Did you know that if you always mow your lawn in one direction it can actually cause damage? Longer grass tends to bed over the shorter stuff, and shades it from the sun, which eventually deprives and kills it.
Mowing in different directions stops this from occurring, and so you should aim to vary the direction you stripe the lawn. Simply mow the pattern the opposite way every few times that you stripe.
There are a few different ways that you can vary the stripe intensity of your lawn, so you can choose a subtle striping, or a really bold and dashing one.
You can intensify the stripe by bending the grass further. This can be accomplished by rolling over it several times, or using heavy weighted rollers. If you want really pronounced stripes, you should also cut the grass taller.
Shorter grass won't reflect as much light, whereas taller grass will bend further. Even half an inch can make all of the difference. The position of the sun will also change the effect, and the stripes tend to look most bold when the sun is behind you.
Mowing Around An Obstacle
If you have an obstacle such as a tree, flower bed, or some other feature in the middle of your lawn, then it is possible to mow and stripe around it, and achieve a perfectly integrated look.
When you encounter the obstacle as you are striping your lawn, simply mow around it so that you bulge out into the stripe next door. As you mow back in the opposite direction you will then flatten this bulge, leaving an effect that almost looks like the stripes pass through the object.
The other alternative is to create an interesting pattern around the obstacle, in order to highlight the features. For example, you might create a circular pattern around a tree.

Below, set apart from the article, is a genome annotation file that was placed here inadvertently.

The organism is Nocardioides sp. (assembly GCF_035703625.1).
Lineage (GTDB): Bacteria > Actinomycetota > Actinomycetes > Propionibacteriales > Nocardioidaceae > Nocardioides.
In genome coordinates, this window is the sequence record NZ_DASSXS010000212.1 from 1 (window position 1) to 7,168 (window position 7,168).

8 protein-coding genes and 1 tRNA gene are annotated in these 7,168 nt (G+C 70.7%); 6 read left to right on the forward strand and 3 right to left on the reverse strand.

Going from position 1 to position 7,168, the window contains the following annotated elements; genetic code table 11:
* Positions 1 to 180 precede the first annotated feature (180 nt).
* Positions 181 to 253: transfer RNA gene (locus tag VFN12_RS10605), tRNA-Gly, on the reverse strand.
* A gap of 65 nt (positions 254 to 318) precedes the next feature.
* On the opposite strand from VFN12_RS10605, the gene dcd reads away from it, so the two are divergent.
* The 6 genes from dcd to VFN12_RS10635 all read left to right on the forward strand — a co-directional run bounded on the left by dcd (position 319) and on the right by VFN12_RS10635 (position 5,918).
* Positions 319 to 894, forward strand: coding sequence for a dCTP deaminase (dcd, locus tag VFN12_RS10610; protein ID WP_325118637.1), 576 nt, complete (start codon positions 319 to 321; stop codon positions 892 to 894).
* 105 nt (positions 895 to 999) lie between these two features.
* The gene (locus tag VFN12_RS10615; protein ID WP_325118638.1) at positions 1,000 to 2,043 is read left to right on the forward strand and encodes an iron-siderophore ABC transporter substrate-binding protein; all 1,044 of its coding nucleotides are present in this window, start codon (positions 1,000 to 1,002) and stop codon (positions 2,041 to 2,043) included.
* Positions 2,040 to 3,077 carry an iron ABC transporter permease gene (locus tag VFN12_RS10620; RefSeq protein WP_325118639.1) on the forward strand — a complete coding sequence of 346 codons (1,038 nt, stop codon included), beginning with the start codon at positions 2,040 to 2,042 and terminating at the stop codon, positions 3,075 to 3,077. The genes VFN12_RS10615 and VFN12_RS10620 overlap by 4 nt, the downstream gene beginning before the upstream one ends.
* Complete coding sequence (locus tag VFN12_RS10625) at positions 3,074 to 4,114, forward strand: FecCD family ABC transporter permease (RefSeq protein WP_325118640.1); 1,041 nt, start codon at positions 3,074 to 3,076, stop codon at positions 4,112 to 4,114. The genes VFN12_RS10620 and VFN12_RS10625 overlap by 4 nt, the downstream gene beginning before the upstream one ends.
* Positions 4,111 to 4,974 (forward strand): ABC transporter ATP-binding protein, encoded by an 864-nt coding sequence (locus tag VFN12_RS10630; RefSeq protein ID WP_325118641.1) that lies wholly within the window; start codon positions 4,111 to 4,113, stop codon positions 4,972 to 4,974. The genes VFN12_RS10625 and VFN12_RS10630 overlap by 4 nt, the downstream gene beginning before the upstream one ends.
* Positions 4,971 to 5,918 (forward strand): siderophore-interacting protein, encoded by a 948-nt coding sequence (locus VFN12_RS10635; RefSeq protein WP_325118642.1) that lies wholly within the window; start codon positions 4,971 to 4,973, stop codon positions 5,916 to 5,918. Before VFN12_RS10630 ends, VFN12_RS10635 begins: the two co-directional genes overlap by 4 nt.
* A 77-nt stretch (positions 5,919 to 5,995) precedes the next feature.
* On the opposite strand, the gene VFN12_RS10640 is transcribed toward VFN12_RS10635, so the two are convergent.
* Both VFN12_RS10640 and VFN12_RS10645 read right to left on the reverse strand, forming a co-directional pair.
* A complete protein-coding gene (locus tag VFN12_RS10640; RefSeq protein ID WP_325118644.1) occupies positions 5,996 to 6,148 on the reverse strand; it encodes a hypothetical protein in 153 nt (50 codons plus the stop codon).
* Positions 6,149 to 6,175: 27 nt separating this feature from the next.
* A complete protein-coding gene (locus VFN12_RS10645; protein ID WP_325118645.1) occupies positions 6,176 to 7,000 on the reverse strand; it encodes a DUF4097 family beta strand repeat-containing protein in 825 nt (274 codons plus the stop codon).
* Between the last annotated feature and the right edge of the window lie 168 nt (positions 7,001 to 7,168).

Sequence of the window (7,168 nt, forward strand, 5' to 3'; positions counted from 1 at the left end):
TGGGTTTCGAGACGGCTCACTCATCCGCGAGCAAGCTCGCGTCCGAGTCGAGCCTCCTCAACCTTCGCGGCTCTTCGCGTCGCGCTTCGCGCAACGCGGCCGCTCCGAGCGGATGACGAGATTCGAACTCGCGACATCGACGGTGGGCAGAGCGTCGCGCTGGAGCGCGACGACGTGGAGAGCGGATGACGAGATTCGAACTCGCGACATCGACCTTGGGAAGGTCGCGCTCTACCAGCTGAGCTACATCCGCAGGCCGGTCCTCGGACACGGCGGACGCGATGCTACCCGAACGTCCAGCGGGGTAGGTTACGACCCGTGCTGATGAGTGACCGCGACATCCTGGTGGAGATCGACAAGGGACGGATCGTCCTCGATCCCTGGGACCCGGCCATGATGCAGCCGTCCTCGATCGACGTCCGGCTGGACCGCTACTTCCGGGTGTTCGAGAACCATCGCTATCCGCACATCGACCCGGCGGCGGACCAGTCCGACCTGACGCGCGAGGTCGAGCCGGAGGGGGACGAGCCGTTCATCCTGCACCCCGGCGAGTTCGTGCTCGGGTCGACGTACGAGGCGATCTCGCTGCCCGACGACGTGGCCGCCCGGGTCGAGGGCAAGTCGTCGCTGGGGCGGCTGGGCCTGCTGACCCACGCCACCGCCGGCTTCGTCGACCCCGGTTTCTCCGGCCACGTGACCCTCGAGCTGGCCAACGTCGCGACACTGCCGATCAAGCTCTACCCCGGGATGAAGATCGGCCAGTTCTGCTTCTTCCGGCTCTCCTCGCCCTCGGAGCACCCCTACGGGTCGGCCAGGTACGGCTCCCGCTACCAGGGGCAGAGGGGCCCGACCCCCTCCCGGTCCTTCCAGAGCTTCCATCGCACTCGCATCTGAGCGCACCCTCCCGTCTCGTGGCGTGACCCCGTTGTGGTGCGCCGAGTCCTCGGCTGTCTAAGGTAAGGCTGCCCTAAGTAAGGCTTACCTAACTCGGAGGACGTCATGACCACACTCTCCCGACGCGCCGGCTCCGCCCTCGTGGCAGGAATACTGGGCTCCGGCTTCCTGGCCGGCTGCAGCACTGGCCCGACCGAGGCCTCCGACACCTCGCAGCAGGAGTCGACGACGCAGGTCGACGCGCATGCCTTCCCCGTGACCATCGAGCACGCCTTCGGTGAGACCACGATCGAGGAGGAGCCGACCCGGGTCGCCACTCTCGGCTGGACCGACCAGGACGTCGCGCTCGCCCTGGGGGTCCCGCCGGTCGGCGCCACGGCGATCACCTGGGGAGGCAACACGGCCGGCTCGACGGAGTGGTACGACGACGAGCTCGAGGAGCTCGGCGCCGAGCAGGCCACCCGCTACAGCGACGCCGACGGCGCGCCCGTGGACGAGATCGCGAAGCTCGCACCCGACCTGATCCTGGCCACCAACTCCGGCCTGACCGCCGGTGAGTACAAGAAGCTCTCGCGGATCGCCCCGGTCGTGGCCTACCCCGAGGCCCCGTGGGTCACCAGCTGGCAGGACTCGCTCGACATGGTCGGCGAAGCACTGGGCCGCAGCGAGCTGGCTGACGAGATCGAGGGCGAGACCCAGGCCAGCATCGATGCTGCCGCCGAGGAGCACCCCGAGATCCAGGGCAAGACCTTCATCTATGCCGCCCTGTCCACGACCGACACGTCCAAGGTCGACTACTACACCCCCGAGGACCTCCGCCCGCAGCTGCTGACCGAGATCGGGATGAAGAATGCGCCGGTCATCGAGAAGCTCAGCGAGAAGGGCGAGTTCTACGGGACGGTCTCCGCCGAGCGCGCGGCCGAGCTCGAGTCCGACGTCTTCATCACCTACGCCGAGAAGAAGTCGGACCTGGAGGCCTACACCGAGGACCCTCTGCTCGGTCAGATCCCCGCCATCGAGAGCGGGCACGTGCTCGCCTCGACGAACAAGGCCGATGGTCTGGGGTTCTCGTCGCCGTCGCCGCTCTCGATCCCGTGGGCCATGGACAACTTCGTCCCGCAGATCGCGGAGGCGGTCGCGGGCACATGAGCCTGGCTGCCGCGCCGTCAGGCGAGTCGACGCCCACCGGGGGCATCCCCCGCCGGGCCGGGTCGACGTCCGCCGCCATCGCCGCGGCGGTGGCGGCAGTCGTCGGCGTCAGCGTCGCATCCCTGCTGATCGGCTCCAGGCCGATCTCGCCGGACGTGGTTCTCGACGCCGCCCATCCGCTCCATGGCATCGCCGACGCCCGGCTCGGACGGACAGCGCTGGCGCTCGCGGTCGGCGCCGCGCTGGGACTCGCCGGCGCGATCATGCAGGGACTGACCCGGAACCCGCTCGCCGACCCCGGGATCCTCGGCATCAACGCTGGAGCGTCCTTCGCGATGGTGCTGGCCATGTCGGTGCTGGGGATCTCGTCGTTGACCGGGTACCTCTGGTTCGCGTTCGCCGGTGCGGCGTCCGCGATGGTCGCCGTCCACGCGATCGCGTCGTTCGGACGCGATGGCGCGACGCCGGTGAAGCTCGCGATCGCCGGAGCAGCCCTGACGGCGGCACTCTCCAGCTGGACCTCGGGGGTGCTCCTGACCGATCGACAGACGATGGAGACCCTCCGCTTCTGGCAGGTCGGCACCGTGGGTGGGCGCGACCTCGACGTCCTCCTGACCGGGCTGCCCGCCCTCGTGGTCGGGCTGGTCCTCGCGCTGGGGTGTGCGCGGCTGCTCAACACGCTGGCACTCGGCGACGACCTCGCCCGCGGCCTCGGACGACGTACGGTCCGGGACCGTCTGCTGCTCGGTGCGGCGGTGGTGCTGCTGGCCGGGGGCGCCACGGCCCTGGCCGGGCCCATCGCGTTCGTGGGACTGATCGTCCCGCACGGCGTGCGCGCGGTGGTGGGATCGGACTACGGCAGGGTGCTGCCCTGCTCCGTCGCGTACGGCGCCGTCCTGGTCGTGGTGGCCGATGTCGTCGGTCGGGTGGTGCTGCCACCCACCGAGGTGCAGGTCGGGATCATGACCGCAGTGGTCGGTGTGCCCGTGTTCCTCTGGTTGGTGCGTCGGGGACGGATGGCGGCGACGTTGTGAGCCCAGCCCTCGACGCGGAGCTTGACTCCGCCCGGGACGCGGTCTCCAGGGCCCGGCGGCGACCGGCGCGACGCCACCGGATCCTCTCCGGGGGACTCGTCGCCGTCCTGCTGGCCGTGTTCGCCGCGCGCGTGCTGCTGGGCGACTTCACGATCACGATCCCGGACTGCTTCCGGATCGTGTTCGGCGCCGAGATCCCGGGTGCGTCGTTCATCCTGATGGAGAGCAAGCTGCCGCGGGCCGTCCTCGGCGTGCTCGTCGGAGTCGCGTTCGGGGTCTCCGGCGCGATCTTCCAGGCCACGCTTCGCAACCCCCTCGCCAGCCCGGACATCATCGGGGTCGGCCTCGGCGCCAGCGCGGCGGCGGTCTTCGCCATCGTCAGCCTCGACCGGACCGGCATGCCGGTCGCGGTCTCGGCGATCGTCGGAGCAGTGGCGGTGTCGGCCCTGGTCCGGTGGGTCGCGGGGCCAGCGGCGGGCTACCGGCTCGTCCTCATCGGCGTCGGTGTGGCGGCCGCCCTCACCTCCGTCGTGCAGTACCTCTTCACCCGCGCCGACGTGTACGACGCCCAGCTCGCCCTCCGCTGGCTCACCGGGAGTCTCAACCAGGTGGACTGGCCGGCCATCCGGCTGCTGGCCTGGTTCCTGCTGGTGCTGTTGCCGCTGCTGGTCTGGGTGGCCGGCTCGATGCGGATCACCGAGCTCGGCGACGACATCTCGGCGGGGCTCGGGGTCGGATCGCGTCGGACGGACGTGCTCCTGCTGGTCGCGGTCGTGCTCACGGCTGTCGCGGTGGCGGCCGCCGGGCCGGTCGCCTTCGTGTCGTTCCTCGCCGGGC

There are many ways in which you can apply your knowledge of how to stripe your grass, and create patterns other than the classic up-down effect. Actually, you are only limited by your imagination, and can be as wild and imaginative as you want! For example, a groundskeeper of English soccer team Southampton recently impressed all with his grass stripe art work.
The step by step guide above covers the basic striped pattern. You could also try out some of the patterns below if you are feeling adventurous.
For the checkerboard pattern, all you need to do is follow the same steps as for the basic striped pattern. Mow the perimeter, and then make your initial stripes, either east and west, or north and south. Then, go the other way along your lawn and do the same again. If your stripes are vertical, go across them horizontally. Finish by mowing the perimeter.
A diagonal design is achieved in the same way as the checkerboard, but you do all of the stripes diagonally across your lawn.
This is where we step away from straight lines, and enter a more arty world of lawn striping. Wavy patterns actually work much like the basic pattern, apart from you mow in 'waves' rather than totally straight lines. You can make the design very subtly curvy, or meander your wavy lines like a river.
This will take a bit of practice, but you can create a circular effect on your lawn. Mow the inner most circle, and then work out from there, each time mowing the circles in the opposite direction. You can also apply this pattern around obstacles such as trees.